Celebrations are planned in 2019 for a sesquicentennial,
the 150th birthday of the founding of Lindsborg and to recognize
communities in the Smoky Valley that help to anchor
its heritage. Here is the first of some occasional history, of
what brought the settlers here, how they managed their hard
lives, and why they stayed. – JM
The Swedes arrived long ago, and among the first and
most solid structures to go up were the churches. They built
the first one a mile north of the river on a plain among the
low hills of the Smoky Valley. The walls were sandstone
carved from the bluffs of the river, and mortar was made
from volcanic ash deposits along Indian Creek. The weather
was unkind and they fashioned a roof quickly, with branches,
to keep the dirt floor from turning to mud.
This was Freemount, as it was first spelled, in 1870, the
incubation of a Swedish community of settlers west and
south of Lindsborg. It was the first building among the three
churches established that year.
In a pure sense, a church is a whole body of Christian
believers and by this, the Freemount Lutheran Church had
actually been established a year earlier. Four families had
met in front of a river bank dugout, decided to conduct their
own service, found a Bible, sang from the Swedish Psalm
Book, and prayed – the first religious service held in that
part of the country. A month later, in June, 38 settlers decided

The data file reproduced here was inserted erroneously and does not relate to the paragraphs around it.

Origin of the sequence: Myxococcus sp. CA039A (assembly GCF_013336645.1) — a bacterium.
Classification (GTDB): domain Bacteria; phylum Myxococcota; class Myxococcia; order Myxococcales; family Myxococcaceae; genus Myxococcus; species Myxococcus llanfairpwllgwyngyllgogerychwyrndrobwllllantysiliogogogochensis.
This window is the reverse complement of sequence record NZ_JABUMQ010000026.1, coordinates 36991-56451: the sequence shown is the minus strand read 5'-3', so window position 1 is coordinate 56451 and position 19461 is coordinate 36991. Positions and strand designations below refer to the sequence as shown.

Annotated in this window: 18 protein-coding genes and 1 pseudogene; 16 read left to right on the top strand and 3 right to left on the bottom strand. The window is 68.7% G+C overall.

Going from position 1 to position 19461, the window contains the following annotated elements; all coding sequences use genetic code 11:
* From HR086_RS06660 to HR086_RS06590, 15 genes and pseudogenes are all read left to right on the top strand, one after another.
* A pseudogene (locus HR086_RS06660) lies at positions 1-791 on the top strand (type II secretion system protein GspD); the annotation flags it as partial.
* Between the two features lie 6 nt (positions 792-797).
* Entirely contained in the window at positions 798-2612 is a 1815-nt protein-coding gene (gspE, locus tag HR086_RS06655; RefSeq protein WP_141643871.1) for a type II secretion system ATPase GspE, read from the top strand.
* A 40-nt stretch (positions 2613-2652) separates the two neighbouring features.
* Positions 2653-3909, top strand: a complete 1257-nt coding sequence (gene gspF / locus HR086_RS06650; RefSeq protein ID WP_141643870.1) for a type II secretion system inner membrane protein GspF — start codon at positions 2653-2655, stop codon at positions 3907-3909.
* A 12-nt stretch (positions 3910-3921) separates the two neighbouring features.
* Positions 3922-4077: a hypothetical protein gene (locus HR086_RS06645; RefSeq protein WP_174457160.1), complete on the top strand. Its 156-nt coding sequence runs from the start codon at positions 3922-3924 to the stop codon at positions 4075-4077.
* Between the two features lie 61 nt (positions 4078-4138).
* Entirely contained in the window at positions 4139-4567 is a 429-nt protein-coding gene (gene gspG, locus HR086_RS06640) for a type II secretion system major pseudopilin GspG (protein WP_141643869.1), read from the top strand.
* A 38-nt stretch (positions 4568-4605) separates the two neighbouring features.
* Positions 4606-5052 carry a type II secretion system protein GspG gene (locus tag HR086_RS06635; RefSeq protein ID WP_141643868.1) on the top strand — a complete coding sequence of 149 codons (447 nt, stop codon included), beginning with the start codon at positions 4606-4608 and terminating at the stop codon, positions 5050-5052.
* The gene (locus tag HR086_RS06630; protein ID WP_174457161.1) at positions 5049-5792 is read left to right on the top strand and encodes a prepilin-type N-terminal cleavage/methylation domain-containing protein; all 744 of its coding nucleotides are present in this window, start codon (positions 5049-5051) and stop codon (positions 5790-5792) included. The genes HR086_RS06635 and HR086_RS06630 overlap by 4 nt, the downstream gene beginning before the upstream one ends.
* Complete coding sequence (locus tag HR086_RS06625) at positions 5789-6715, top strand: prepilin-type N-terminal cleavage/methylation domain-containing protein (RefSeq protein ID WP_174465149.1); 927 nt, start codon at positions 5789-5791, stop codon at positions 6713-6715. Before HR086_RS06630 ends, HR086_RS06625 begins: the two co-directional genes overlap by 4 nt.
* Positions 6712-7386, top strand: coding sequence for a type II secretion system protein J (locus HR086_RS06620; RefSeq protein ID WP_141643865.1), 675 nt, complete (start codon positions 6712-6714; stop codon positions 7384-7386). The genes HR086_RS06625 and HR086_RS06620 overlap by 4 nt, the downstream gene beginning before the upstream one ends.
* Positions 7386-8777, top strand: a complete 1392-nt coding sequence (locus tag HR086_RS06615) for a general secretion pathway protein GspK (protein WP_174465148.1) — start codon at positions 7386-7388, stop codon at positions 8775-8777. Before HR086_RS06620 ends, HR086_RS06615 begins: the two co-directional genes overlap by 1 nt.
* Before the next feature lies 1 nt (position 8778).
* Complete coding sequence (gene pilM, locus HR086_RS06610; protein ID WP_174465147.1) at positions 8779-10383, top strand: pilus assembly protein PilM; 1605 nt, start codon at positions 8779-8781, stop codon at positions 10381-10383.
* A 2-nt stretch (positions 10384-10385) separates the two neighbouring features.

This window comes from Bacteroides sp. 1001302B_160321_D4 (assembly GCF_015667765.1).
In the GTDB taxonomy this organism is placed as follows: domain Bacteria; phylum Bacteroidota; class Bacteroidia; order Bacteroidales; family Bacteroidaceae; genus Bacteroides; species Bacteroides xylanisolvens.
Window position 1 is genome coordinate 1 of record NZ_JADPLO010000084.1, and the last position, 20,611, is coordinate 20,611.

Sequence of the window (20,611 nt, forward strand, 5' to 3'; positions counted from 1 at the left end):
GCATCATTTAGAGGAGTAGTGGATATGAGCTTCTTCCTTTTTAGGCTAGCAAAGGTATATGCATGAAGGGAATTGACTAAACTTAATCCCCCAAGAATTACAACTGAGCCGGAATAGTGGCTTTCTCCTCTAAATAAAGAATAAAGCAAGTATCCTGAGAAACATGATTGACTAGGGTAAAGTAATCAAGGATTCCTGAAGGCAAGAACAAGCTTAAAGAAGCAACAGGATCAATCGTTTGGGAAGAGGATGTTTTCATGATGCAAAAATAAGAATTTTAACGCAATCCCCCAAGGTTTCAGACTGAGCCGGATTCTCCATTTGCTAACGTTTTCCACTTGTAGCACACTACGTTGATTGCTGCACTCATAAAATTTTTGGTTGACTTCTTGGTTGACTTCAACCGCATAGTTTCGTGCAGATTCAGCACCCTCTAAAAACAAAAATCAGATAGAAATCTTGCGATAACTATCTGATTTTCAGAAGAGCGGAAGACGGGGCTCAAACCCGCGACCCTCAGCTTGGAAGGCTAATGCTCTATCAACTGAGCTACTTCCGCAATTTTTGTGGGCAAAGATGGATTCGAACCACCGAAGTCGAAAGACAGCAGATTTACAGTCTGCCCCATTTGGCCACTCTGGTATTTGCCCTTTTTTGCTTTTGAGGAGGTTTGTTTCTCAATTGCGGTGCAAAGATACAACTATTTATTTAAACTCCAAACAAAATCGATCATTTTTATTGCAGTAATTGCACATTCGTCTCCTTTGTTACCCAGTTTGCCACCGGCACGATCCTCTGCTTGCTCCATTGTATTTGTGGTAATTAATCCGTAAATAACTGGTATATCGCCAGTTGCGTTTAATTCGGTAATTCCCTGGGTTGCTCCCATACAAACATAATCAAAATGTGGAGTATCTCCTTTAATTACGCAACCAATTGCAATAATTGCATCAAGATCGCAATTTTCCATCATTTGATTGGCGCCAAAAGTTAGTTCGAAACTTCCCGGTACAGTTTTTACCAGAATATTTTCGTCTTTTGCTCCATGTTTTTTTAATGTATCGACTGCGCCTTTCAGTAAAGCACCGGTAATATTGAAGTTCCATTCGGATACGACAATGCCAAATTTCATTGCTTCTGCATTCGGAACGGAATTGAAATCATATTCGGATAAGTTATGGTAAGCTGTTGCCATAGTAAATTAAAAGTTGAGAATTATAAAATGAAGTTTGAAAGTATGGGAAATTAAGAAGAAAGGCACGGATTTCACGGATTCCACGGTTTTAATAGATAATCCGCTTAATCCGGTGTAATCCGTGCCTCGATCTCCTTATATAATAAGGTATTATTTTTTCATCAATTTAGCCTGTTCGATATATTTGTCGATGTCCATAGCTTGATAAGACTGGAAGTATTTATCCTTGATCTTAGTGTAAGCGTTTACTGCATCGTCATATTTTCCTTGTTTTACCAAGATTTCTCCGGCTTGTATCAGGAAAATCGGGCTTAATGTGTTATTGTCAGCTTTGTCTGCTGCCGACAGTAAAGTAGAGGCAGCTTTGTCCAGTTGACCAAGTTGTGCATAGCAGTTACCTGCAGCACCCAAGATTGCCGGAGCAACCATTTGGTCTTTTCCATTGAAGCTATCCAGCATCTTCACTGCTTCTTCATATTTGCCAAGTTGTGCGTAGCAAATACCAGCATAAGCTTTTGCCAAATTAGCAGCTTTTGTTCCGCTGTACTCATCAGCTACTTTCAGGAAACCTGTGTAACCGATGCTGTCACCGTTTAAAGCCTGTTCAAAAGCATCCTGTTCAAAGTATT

formally to establish a church and to build their house of
It stands in Freemount today just off 8th Avenue, a proud,
squat predecessor to the great church west in the yard
beyond. Here is a place of two churches, now showing their
Christmas wreaths and garland, the small cemetery just to
the north, elements in a proud place now breathing a history
of 148 years. It speaks of the grace and devotion that carried
generations, often by faith alone, through times that often
seemed to offer nothing more than the ceaseless cadence of
Eight miles on foot or horseback to one store, 15 to another.
Blizzards froze men in their wagons. Drought cracked
skin and soil. They first hacked the ground with axes and
dropped seed in the slits in a fragile hope for “sod corn.”
There was a relentless threat of disease, or injury, the plague
of insects, the nagging grip of hunger.
Still the settlers had their church, their faith.
Sixteen years ago on December 9 the old church, the settlers
and their history, were commemorated with the dedication
of Lindsborg’s 23rd Wild Dala: The Freemount Filly, the
first out-of-town addition to a renowned Dala herd that now
is nearly three dozen. Verne Lundquist, the venerable CBS
sportscaster and descendant of the settlers, sponsored the
commemorative horse and spoke at the dedication. The late
Eldon Swensson created the designs and painted the body
of the horse.
“I decided to concentrate on images related to the founding
and early years of the congregation,” Swensson wrote in
a memo about the work. “The side (view) of the first church
would be included… the names of the first four pastors: 1)
lay preacher J.P. Rodell; 2) A.W. Dahlsten, 1869-1873; 3)
Olof Olsson, 1874-1876, and 4) J. Seleen, 1876-1897, would
be included on a stylized old-fashioned cleric collar. The
stone lintel over the front door gives the 1870 date of the
building of the first church.”
Also on the Dala a likeness of the first church itself, the